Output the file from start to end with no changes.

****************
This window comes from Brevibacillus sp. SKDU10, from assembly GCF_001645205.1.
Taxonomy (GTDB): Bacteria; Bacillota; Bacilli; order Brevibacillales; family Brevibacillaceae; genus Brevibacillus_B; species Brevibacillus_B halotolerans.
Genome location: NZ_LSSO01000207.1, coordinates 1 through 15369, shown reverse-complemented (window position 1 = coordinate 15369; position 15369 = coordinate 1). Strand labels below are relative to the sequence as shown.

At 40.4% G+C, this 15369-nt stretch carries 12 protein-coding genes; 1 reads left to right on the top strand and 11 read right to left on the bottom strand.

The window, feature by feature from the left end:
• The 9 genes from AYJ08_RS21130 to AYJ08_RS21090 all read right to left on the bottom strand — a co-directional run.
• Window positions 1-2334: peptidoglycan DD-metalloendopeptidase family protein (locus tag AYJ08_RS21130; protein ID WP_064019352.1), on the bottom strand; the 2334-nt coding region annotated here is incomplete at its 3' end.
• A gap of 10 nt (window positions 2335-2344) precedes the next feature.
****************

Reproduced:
This window comes from Brevibacillus sp. SKDU10, from assembly GCF_001645205.1.
Taxonomy (GTDB): Bacteria; Bacillota; Bacilli; order Brevibacillales; family Brevibacillaceae; genus Brevibacillus_B; species Brevibacillus_B halotolerans.
Genome location: NZ_LSSO01000207.1, coordinates 1 through 15369, shown reverse-complemented (window position 1 = coordinate 15369; position 15369 = coordinate 1). Strand labels below are relative to the sequence as shown.

At 40.4% G+C, this 15369-nt stretch carries 12 protein-coding genes; 1 reads left to right on the top strand and 11 read right to left on the bottom strand.

The window, feature by feature from the left end:
• The 9 genes from AYJ08_RS21130 to AYJ08_RS21090 all read right to left on the bottom strand — a co-directional run.
• Window positions 1-2334: peptidoglycan DD-metalloendopeptidase family protein (locus tag AYJ08_RS21130; protein ID WP_064019352.1), on the bottom strand; the 2334-nt coding region annotated here is incomplete at its 3' end.
• A gap of 10 nt (window positions 2335-2344) precedes the next feature.